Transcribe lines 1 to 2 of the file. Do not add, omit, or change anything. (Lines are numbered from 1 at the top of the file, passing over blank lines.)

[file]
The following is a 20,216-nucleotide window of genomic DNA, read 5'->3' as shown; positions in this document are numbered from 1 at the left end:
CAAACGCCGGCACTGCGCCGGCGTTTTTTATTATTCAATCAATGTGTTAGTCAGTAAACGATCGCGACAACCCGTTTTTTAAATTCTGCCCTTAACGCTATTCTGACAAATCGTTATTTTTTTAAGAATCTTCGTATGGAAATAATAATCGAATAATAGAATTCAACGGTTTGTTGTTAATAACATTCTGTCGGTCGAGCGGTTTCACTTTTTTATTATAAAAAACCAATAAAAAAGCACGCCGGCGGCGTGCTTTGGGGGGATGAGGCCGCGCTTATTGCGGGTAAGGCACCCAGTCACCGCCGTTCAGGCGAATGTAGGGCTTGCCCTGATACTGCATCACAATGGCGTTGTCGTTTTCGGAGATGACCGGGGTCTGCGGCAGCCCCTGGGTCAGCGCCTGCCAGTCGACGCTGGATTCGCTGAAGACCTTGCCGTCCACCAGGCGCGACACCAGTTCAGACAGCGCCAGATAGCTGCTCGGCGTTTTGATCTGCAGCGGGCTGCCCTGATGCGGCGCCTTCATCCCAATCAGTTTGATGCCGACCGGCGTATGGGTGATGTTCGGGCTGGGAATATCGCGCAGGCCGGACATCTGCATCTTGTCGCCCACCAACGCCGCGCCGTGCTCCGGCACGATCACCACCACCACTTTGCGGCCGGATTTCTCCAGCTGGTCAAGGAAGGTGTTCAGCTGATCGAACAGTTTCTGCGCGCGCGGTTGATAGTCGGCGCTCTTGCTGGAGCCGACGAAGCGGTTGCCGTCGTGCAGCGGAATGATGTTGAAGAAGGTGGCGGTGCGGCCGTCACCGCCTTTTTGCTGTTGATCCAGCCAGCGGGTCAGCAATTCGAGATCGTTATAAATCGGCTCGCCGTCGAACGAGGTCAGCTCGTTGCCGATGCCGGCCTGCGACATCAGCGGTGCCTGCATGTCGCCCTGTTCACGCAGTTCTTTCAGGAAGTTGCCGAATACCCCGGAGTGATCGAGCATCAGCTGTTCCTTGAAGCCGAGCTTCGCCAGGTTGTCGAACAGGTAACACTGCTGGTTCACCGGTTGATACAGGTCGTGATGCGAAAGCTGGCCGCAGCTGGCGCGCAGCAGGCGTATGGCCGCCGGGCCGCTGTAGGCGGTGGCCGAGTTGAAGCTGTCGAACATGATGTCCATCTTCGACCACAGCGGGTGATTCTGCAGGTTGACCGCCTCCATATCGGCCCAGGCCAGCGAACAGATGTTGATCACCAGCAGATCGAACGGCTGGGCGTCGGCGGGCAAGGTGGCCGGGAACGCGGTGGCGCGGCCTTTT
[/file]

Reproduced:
The following is a 20,216-nucleotide window of genomic DNA, read 5'->3' as shown; positions in this document are numbered from 1 at the left end:
CAAACGCCGGCACTGCGCCGGCGTTTTTTATTATTCAATCAATGTGTTAGTCAGTAAACGATCGCGACAACCCGTTTTTTAAATTCTGCCCTTAACGCTATTCTGACAAATCGTTATTTTTTTAAGAATCTTCGTATGGAAATAATAATCGAATAATAGAATTCAACGGTTTGTTGTTAATAACATTCTGTCGGTCGAGCGGTTTCACTTTTTTATTATAAAAAACCAATAAAAAAGCACGCCGGCGGCGTGCTTTGGGGGGATGAGGCCGCGCTTATTGCGGGTAAGGCACCCAGTCACCGCCGTTCAGGCGAATGTAGGGCTTGCCCTGATACTGCATCACAATGGCGTTGTCGTTTTCGGAGATGACCGGGGTCTGCGGCAGCCCCTGGGTCAGCGCCTGCCAGTCGACGCTGGATTCGCTGAAGACCTTGCCGTCCACCAGGCGCGACACCAGTTCAGACAGCGCCAGATAGCTGCTCGGCGTTTTGATCTGCAGCGGGCTGCCCTGATGCGGCGCCTTCATCCCAATCAGTTTGATGCCGACCGGCGTATGGGTGATGTTCGGGCTGGGAATATCGCGCAGGCCGGACATCTGCATCTTGTCGCCCACCAACGCCGCGCCGTGCTCCGGCACGATCACCACCACCACTTTGCGGCCGGATTTCTCCAGCTGGTCAAGGAAGGTGTTCAGCTGATCGAACAGTTTCTGCGCGCGCGGTTGATAGTCGGCGCTCTTGCTGGAGCCGACGAAGCGGTTGCCGTCGTGCAGCGGAATGATGTTGAAGAAGGTGGCGGTGCGGCCGTCACCGCCTTTTTGCTGTTGATCCAGCCAGCGGGTCAGCAATTCGAGATCGTTATAAATCGGCTCGCCGTCGAACGAGGTCAGCTCGTTGCCGATGCCGGCCTGCGACATCAGCGGTGCCTGCATGTCGCCCTGTTCACGCAGTTCTTTCAGGAAGTTGCCGAATACCCCGGAGTGATCGAGCATCAGCTGTTCCTTGAAGCCGAGCTTCGCCAGGTTGTCGAACAGGTAACACTGCTGGTTCACCGGTTGATACAGGTCGTGATGCGAAAGCTGGCCGCAGCTGGCGCGCAGCAGGCGTATGGCCGCCGGGCCGCTGTAGGCGGTGGCCGAGTTGAAGCTGTCGAACATGATGTCCATCTTCGACCACAGCGGGTGATTCTGCAGGTTGACCGCCTCCATATCGGCCCAGGCCAGCGAACAGATGTTGATCACCAGCAGATCGAACGGCTGGGCGTCGGCGGGCAAGGTGGCCGGGAACGCGGTGGCGCGGCCTTTT